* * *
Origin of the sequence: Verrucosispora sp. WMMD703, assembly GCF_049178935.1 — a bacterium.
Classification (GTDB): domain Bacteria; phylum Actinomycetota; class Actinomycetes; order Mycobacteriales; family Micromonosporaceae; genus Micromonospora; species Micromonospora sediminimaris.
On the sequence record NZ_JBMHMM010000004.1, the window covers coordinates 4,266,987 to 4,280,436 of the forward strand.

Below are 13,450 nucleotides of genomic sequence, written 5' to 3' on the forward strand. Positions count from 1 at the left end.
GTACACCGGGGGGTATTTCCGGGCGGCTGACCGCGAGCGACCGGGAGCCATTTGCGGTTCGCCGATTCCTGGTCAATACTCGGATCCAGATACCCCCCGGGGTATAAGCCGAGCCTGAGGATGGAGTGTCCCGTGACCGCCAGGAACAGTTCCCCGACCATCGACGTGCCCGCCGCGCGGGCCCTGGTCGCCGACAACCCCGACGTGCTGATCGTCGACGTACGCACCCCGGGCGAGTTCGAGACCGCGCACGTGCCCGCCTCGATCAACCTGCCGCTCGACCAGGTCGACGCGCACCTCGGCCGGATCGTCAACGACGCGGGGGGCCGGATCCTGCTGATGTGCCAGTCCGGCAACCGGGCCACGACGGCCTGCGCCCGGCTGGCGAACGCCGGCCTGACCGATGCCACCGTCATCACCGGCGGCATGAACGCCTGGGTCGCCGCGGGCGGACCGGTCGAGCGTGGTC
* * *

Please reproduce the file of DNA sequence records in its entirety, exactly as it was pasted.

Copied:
Origin of the sequence: Verrucosispora sp. WMMD703, assembly GCF_049178935.1 — a bacterium.
Classification (GTDB): domain Bacteria; phylum Actinomycetota; class Actinomycetes; order Mycobacteriales; family Micromonosporaceae; genus Micromonospora; species Micromonospora sediminimaris.
On the sequence record NZ_JBMHMM010000004.1, the window covers coordinates 4,266,987 to 4,280,436 of the forward strand.

Below are 13,450 nucleotides of genomic sequence, written 5' to 3' on the forward strand. Positions count from 1 at the left end.
GTACACCGGGGGGTATTTCCGGGCGGCTGACCGCGAGCGACCGGGAGCCATTTGCGGTTCGCCGATTCCTGGTCAATACTCGGATCCAGATACCCCCCGGGGTATAAGCCGAGCCTGAGGATGGAGTGTCCCGTGACCGCCAGGAACAGTTCCCCGACCATCGACGTGCCCGCCGCGCGGGCCCTGGTCGCCGACAACCCCGACGTGCTGATCGTCGACGTACGCACCCCGGGCGAGTTCGAGACCGCGCACGTGCCCGCCTCGATCAACCTGCCGCTCGACCAGGTCGACGCGCACCTCGGCCGGATCGTCAACGACGCGGGGGGCCGGATCCTGCTGATGTGCCAGTCCGGCAACCGGGCCACGACGGCCTGCGCCCGGCTGGCGAACGCCGGCCTGACCGATGCCACCGTCATCACCGGCGGCATGAACGCCTGGGTCGCCGCGGGCGGACCGGTCGAGCGTGGTC